Wind storms aftermath costs tens of thousands

The cost of debris removal and emergency services in the aftermath of the Sept. 14 wind storm has added up to tens of thousands of dollars for some Madison County entities.

The County Engineer’s Office has reported preliminary figures of $40,000 to $50,000 in expenditures related to the hurricane-force winds caused by remnants of Hurricane Ike.

The Village of Plain City, including the government offices, police and fire departments, has reported $66,000 in costs. The Village of West Jefferson has turned in an initial figure of $18,000, a number that likely will increase to $40,000 to $50,000 once the police and fire costs are added, said Roger Roberts, director of the Madison County Emergency Management Agency (EMA). More figures from other parts of the county likely will be reported, as well, Roberts said.

Madison County was one of 29 counties to declare local states of emergency following the storm. Gov. Ted Strickland issued a state declaration of emergency on Sept. 15 and requested federal aid in a letter to President George W. Bush on Sept. 17.

Should Bush declare Ohio a disaster area, emergency service providers, non-profit entities such as schools, and town-ship, village, city and county governments will be eligible for federal reimbursement of 75 percent of the costs associated with responding to the storm, Roberts said. The county EMA is in charge of coordinating the reimbursement process.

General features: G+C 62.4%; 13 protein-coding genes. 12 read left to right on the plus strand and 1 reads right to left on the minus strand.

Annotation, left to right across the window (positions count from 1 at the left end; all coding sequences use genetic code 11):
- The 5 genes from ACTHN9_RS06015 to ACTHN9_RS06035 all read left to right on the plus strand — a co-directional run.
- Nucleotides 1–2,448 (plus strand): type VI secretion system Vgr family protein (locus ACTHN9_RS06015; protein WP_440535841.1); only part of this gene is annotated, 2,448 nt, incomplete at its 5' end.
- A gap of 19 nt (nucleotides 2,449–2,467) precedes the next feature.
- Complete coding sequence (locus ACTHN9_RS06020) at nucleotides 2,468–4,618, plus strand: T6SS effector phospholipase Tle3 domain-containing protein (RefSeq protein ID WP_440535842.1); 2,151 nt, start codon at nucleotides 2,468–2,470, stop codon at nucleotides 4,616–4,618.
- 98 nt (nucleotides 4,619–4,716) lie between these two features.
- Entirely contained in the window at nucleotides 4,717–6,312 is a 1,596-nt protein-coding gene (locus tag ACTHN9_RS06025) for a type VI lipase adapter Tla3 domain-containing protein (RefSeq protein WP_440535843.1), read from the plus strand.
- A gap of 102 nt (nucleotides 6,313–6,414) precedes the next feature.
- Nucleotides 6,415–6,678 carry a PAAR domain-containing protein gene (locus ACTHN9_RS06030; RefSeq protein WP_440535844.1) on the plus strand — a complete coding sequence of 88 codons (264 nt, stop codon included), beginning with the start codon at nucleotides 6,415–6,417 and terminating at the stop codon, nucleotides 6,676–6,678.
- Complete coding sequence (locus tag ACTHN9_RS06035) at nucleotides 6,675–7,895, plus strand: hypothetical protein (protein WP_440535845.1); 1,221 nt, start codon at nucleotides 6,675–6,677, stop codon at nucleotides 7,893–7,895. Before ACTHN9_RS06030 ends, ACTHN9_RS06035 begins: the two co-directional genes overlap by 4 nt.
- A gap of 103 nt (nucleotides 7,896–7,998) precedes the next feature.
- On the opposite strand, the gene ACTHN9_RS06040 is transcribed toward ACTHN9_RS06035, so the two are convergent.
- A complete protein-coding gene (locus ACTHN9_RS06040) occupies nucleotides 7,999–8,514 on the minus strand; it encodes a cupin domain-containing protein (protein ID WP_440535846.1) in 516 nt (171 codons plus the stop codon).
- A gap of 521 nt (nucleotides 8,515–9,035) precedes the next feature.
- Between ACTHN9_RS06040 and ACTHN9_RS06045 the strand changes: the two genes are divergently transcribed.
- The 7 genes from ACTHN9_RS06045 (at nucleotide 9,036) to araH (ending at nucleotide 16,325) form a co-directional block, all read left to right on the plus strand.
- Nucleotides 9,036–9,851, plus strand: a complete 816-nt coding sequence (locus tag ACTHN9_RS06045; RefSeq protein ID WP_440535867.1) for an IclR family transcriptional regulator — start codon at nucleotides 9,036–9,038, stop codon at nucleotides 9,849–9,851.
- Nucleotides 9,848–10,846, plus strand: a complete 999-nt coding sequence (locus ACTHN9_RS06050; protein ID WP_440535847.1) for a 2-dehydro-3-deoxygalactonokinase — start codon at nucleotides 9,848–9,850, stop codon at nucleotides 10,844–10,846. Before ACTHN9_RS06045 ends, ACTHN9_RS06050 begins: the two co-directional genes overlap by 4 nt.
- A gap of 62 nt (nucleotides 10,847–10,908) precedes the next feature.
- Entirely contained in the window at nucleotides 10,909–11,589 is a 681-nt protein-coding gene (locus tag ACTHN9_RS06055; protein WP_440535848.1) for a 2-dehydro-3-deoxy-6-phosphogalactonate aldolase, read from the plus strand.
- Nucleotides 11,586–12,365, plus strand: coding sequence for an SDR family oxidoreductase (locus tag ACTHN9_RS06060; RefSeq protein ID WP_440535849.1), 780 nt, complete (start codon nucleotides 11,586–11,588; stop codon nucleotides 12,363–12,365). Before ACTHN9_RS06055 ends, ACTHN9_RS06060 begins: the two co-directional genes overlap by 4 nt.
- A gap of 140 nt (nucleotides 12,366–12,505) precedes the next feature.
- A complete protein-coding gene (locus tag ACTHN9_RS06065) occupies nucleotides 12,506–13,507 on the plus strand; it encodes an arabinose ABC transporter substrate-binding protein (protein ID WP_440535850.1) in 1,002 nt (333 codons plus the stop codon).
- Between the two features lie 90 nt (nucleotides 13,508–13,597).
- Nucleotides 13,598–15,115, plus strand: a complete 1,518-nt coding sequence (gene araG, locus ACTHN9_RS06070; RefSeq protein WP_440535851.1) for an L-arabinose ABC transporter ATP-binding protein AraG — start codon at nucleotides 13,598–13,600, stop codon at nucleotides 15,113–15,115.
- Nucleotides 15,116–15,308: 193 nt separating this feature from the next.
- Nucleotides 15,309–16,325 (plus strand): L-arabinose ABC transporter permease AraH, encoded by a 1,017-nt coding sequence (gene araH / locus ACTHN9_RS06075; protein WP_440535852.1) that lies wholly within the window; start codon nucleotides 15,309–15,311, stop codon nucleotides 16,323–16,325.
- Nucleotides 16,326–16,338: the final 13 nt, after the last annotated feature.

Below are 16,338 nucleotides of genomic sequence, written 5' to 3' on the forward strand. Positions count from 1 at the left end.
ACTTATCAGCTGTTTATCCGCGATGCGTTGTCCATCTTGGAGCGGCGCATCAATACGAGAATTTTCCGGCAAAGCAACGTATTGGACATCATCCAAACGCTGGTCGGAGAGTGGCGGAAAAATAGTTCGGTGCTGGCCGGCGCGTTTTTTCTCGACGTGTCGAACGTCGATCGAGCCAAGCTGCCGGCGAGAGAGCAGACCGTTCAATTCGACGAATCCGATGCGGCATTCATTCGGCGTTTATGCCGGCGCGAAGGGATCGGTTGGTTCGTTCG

Several Madison County entities re-ceived federal aid following the blizzard that hit Ohio in March. Eight townships, London City Schools, the Madison County Board of MR/DD, the Madison County Engineer’s Office, the Village of Mount Sterling and the Village of West Jefferson reported a combined total of $97,706 in costs associated with the blizzard, most of which was for snow removal. The 75-percent federal reimbursement amounted to a total of $68,973.

EMA’s response to storm

While the bulk of the EMA’s work related to the storm will come with facilitation of any federal reimburse-ments, the agency also was instrumental in helping residents immediately following the disaster.

“The EMA purchased drinking water—250 cases, each with six one-gallon containers. A lot of it ended up in the Range/Sedalia area, at the Spring Valley trailer park, and in South Solon where people were without power the longest,” Roberts said, adding that a pocket of residents on Free High Pike in the northern part of the county also received drinking water.

The EMA communicated with First Energy/Ohio Edison and served as a resource coordinator, informing residents on where they could get oxygen tanks filled and acquire generators. In one case, the agency provided a generator for a terminally ill patient.

“We also passed out information on things like how to flush your toilets and what food to discard when you experience a power outage,” Roberts said, adding that the EMA worked with the Madison County Health District to get the word out.

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